Pierce County Sheriff Ed Troyer would have us believe he’s the victim. Hear him say it, and the ethical and legal saga that followed his fateful Jan.27 meeting with newspaper delivery boy Sedrick Altheimer begins to sound like an awakened anarchist plot to undo him and all the other red-blooded cops. in the street. It’s like the CHOP area of Seattle again, he suggests. It’s time for the good guys to stand up and fight.
Nothing could be further from the truth. Don’t buy it. Not a minute.
It’s a complicated story about a lot of things – right and wrong, actions and consequences, race, and the high standard we have every right to demand from elected law enforcement officials.
It is not a successful job. Troyer brought it all onto himself.
On Tuesday, as readers of the News Tribune, New York Times and Washington Post are now aware, Troyer was charged with one count of making false statements and one count of misrepresenting an official. Filed by Attorney General Bob Ferguson, who was handled by Gov. Jay Inslee on the case, what will happen next to the beleaguered Pierce County Sheriff is both predictable and unknown. Legal proceedings will follow, but their outcome – and the ultimate trajectory of Troyer’s tenure – have yet to be decided. The Seattle Times editorial board and other invested groups have already called for his resignation. While it’s not in Troyer’s DNA, like the “Resignation, Ed” signs that have become staple in Tacoma, it’s not hard to see why so many people have rightly lost confidence.
Sadly, at the root of the matter lies a question that may never be answered satisfactorily: whether or not Troyer, who is white, believed that Altheimer, who is black, was threatening his life when he told so much to the 911 dispatchers (and if Troyer corrected himself when the agents arrived). We know what Altheimer says, what the police report says, and what the unused body camera reveals – nothing. We also know what Troyer said in the months that followed, despite evidence to the contrary. As much as we yearn for immediacy and closure, so too will the slow wheels of justice take it from here.
Left with little influence over what will happen in front of a judge – beyond the rights granted to him as a defendant – it was not surprising to see Troyer go on the attack this week, bearing his attempts. to control the story before the divisional court. public opinion. In the Trump era, deviations and dog whistles became standard operating procedure, and Troyer was quick to trot all the stuff in the book.
In a statement released to media in response to the charges, Troyer described Ferguson’s decision as “politically motivated” and “anti-cop.” He then claimed – quite ridiculously – that the ultimate goal of the state attorney general was to “fund the police.”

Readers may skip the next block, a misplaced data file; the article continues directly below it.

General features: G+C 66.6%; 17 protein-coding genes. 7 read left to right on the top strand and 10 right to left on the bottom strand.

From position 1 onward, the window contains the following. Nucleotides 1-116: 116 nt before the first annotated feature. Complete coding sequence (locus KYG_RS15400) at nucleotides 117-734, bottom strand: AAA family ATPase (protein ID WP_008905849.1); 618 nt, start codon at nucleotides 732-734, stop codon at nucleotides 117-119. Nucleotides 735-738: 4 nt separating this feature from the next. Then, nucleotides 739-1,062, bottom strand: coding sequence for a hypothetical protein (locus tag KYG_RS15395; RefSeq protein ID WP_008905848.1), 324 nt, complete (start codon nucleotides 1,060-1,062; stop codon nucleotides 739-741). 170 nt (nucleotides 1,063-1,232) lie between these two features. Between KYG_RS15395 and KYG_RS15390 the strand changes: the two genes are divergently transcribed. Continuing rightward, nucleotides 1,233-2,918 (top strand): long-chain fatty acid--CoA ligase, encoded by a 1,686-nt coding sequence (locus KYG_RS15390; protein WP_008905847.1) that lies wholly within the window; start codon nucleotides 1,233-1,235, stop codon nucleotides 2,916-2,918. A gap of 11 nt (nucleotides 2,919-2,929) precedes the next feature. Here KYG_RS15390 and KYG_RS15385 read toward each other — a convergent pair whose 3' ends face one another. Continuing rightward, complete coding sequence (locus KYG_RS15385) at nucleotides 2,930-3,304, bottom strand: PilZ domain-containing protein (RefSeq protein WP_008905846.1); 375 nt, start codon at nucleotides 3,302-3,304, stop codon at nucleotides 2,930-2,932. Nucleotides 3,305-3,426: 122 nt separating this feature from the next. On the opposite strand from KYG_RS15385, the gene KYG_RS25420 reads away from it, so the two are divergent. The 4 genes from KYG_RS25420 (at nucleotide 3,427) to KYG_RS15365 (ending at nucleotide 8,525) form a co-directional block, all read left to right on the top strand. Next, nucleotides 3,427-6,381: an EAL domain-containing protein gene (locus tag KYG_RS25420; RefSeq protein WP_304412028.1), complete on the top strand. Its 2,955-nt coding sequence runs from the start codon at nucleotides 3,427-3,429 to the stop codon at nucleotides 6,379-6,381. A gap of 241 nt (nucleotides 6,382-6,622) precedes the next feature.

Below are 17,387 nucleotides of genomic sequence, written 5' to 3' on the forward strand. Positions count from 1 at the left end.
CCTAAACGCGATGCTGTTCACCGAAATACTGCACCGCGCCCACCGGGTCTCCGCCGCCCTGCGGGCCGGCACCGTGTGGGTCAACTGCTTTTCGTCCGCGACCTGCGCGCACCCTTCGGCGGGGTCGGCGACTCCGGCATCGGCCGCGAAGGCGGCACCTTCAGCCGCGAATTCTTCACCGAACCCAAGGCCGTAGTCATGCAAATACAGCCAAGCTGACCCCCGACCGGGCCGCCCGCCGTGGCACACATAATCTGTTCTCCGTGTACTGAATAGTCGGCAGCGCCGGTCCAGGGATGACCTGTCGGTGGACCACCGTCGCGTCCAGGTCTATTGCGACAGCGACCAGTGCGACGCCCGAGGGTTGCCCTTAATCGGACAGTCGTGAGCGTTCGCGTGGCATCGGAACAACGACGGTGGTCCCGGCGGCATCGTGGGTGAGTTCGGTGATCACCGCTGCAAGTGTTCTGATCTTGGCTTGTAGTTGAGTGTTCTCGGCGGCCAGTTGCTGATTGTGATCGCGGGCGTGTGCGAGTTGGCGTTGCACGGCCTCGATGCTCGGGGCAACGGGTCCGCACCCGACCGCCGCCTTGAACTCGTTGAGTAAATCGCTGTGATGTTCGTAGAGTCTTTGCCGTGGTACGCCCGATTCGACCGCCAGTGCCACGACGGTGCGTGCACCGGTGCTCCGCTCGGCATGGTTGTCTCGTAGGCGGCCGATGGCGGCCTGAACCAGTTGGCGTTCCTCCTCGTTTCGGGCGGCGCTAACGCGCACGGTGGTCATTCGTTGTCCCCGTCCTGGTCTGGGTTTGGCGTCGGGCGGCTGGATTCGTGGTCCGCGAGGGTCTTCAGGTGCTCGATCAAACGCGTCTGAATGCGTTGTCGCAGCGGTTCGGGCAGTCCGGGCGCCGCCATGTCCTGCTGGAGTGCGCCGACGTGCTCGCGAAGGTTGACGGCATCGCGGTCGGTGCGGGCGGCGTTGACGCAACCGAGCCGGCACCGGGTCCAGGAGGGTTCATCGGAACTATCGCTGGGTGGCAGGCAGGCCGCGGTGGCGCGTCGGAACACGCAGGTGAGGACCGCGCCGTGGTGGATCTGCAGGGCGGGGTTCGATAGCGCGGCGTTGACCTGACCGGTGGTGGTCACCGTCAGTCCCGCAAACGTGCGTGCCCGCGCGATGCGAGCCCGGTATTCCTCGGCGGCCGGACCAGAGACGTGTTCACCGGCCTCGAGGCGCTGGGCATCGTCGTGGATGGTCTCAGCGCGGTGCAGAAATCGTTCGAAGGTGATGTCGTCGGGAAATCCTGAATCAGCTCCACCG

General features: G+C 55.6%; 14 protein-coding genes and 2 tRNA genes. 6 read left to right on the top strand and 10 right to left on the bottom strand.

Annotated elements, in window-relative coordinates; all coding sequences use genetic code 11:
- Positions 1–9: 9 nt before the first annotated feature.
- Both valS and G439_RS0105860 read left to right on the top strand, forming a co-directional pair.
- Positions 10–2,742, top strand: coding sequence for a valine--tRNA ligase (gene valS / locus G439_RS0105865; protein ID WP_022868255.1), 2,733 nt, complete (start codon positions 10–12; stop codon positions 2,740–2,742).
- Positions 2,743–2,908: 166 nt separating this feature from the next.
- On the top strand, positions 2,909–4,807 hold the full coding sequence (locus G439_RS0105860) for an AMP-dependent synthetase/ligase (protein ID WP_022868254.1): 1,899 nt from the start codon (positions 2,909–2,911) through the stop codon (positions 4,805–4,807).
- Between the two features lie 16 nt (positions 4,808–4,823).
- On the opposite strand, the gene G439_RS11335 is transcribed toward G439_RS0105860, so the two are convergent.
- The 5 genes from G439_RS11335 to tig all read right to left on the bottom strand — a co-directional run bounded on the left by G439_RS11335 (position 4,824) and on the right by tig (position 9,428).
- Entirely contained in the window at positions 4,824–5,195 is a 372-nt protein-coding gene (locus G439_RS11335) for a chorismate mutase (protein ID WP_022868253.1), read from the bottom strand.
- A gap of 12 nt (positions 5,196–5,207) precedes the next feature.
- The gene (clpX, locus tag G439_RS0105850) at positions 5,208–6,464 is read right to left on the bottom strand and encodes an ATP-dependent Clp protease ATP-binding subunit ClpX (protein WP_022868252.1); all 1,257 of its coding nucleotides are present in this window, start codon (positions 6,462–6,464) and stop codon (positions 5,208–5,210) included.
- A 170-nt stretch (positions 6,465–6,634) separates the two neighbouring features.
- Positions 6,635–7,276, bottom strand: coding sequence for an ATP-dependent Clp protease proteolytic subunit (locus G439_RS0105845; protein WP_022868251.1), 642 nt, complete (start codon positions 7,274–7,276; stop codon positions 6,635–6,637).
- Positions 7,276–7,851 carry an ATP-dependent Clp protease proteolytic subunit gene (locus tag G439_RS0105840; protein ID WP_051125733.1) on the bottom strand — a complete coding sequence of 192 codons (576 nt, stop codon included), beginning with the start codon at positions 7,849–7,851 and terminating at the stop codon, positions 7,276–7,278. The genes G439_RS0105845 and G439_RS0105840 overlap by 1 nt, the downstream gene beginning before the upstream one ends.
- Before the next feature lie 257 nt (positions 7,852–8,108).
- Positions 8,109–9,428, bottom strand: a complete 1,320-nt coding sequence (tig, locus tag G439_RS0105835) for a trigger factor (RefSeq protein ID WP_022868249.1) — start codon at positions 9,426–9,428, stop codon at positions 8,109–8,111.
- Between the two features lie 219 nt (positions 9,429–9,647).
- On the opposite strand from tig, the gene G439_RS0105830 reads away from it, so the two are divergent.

“Ferguson is an anti-law and order and anti-cop politician who tries to score points for political gain,” Troyer said. “This attorney general has taken it upon himself to attack the cops because it will make him headlines and advance his anti-cop agenda.”
“I am built for this challenge and I will fight it until the end,” the statement added.
I’ll stop Troyer there, before he takes his shirt off, jumps off the top turnbuckle, or wraps himself in the Blue Lives Matter flag. Although he correctly assessed that he is fighting for his job and his reputation, his delusional description of the situation is patently laughable. The Pierce County Sheriff may be a non-partisan position, but Troyer’s defense feels like a conservative radio fever dream.
Let’s take Troyer’s assertions for what they’re worth, which, frankly, isn’t much.
Is Ferguson aiming to fund the police, or more specifically the Pierce County Sheriff’s Department? Of course not. While Ferguson is a liberal darling – and he’s the only party that appears to have an interest in overdue police reform that recognizes the role of racism – even though Ferguson wanted to cut local police budgets, he didn’t does not have the power to do so (which goes without saying). All Troyer comes up with is noise and buzzwords to entice the right. No one is funding the police in Pierce County.
Then there are the public perceptions at play, which Troyer also seems to have misjudged. Could holding Troyer to account be seen as a win for Ferguson? Sure. Why? Because making sure that cops – and especially those in positions of power – follow the same laws the rest of us are accountable to is something many voters in Washington rightly support. Even if it were politics, it wouldn’t hurt.
As I mentioned at the start, what happens from here remains to be seen. As frustrating as it can be, barring an unexpected resignation, all we can do is wait for the legal system to take its course while Pierce County Council stands ready to conclude its own independent investigation into Troyer’s morning activities. The time it takes to get it right is well spent.
Until then, for Troyer, one thing remains certain, whether he is able to admit it or not.
He is not the victim here.
While Troyer is presumed innocent until proven guilty, like everyone else charged with a felony, Pierce County sheriff-elect is under fire for one thing, and only one:
His own words and actions.
This story was originally published October 22, 2021 5:00 a.m.